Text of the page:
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Reactions of a colonial seabird species to controlled gunshot disturbance experiments

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Gunshots are a worldwide source of anthropogenic disturbance, and knowledge about the potential effect on wildlife is central for conservation and sustainable management of affected species. This study contributes novel insight of the response behaviour and effect of gunshot disturbance on one of the most culturally important seabird species of the Arctic, the thick-billed murre (Brünnich’s guillemot, Uria lomvia). We studied effects of gunshot disturbance at breeding colonies to explore the distance where effects started, the difference in the behavioural response between presumed disturbed colonies (e.g. by traffic and hunting) and largely undisturbed colonies, and among plots with varying seabird densities. We carried out two different types of controlled gunshot experiments – one measuring the distance at which murres first reacted to gunshots (Flight Initiation Distance, “FID”) and one measuring the proportion of murres remaining in the colony during and after repeated gunshots (20 gunshots within 78 minutes). FID varied from 0.5 to 5 km. The proportion of murres remaining in the plot after the repeated gunshots ranged from 0.44 to 0.8. Mainly murres not attending offspring took off when disturbed by gunshots, but occasionally also birds incubating their egg or brooding their chick took off. We found that density of seabirds (murres and black-legged kittiwakes (Rissa tridactyla)) at the plot area scale was the best explaining factor for FID, and to some extent also for the effect of repeated gunshots, both for disturbed and undisturbed colonies. Murres in denser colonies reacted earlier (had larger FIDs) and somewhat more strongly (higher proportions fleeing) to gunshots than murres in less densely populated colonies. FID clearly showed that the current legislation in Greenland regulating gunshots near breeding colonies is insufficient. We provide some recommendations for improved management of a popular game species under pressure.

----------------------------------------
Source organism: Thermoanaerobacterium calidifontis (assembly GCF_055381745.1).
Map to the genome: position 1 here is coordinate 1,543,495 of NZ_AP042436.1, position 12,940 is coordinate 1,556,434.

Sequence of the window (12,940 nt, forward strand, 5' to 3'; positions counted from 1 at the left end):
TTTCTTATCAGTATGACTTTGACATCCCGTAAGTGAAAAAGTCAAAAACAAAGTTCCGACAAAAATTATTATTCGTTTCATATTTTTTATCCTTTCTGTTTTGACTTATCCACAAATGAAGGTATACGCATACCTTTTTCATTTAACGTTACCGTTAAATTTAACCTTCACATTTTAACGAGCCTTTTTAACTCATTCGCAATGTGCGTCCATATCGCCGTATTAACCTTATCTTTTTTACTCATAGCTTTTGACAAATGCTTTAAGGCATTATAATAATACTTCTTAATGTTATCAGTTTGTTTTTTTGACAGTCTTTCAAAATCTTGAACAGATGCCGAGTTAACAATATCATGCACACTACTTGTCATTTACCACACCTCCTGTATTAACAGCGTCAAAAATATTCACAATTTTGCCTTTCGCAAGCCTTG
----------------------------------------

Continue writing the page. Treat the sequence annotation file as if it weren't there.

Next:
Translated title of the contributionEn koloni ynglende havfugle arts reaktioner på skud forstyrrelses forsøg
Original languageEnglish
Article numberwlb.00752
JournalWildlife Biology
Number of pages13
Publication statusPublished - Mar 2021

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